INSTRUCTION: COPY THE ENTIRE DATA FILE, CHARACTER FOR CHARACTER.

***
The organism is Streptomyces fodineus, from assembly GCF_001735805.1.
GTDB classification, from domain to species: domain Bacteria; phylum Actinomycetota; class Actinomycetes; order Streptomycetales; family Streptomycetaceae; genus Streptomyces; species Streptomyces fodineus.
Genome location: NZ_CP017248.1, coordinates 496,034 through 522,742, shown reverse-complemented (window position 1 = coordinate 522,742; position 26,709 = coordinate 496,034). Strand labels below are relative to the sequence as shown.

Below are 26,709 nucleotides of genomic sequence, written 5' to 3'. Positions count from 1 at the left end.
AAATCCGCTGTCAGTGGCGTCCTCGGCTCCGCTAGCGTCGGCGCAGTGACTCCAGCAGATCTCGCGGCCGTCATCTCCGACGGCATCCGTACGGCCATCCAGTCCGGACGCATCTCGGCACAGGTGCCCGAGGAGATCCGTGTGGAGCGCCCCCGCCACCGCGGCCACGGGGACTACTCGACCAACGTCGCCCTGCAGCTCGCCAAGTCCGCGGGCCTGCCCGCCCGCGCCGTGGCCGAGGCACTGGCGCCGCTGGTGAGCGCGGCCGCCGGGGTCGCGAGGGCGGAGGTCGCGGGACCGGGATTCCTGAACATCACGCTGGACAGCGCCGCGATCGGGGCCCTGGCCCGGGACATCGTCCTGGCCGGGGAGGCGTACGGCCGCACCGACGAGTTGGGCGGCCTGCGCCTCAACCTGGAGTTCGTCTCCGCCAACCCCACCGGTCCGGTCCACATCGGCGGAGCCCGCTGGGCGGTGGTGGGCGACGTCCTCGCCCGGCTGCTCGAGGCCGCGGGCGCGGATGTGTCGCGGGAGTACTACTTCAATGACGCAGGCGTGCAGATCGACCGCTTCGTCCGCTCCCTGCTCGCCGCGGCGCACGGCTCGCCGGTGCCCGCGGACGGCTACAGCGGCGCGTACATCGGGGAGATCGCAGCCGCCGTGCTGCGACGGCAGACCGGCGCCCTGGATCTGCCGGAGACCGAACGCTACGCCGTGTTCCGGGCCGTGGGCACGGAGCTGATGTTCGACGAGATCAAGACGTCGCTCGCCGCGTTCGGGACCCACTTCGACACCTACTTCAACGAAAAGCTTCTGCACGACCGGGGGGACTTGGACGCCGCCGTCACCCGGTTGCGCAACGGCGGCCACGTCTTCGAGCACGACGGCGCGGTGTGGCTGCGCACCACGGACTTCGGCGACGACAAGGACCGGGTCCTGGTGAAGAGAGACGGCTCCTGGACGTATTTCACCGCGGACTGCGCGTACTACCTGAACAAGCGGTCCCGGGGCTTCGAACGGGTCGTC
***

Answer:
The organism is Streptomyces fodineus, from assembly GCF_001735805.1.
GTDB classification, from domain to species: domain Bacteria; phylum Actinomycetota; class Actinomycetes; order Streptomycetales; family Streptomycetaceae; genus Streptomyces; species Streptomyces fodineus.
Genome location: NZ_CP017248.1, coordinates 496,034 through 522,742, shown reverse-complemented (window position 1 = coordinate 522,742; position 26,709 = coordinate 496,034). Strand labels below are relative to the sequence as shown.

Below are 26,709 nucleotides of genomic sequence, written 5' to 3'. Positions count from 1 at the left end.
AAATCCGCTGTCAGTGGCGTCCTCGGCTCCGCTAGCGTCGGCGCAGTGACTCCAGCAGATCTCGCGGCCGTCATCTCCGACGGCATCCGTACGGCCATCCAGTCCGGACGCATCTCGGCACAGGTGCCCGAGGAGATCCGTGTGGAGCGCCCCCGCCACCGCGGCCACGGGGACTACTCGACCAACGTCGCCCTGCAGCTCGCCAAGTCCGCGGGCCTGCCCGCCCGCGCCGTGGCCGAGGCACTGGCGCCGCTGGTGAGCGCGGCCGCCGGGGTCGCGAGGGCGGAGGTCGCGGGACCGGGATTCCTGAACATCACGCTGGACAGCGCCGCGATCGGGGCCCTGGCCCGGGACATCGTCCTGGCCGGGGAGGCGTACGGCCGCACCGACGAGTTGGGCGGCCTGCGCCTCAACCTGGAGTTCGTCTCCGCCAACCCCACCGGTCCGGTCCACATCGGCGGAGCCCGCTGGGCGGTGGTGGGCGACGTCCTCGCCCGGCTGCTCGAGGCCGCGGGCGCGGATGTGTCGCGGGAGTACTACTTCAATGACGCAGGCGTGCAGATCGACCGCTTCGTCCGCTCCCTGCTCGCCGCGGCGCACGGCTCGCCGGTGCCCGCGGACGGCTACAGCGGCGCGTACATCGGGGAGATCGCAGCCGCCGTGCTGCGACGGCAGACCGGCGCCCTGGATCTGCCGGAGACCGAACGCTACGCCGTGTTCCGGGCCGTGGGCACGGAGCTGATGTTCGACGAGATCAAGACGTCGCTCGCCGCGTTCGGGACCCACTTCGACACCTACTTCAACGAAAAGCTTCTGCACGACCGGGGGGACTTGGACGCCGCCGTCACCCGGTTGCGCAACGGCGGCCACGTCTTCGAGCACGACGGCGCGGTGTGGCTGCGCACCACGGACTTCGGCGACGACAAGGACCGGGTCCTGGTGAAGAGAGACGGCTCCTGGACGTATTTCACCGCGGACTGCGCGTACTACCTGAACAAGCGGTCCCGGGGCTTCGAACGGGTCGTC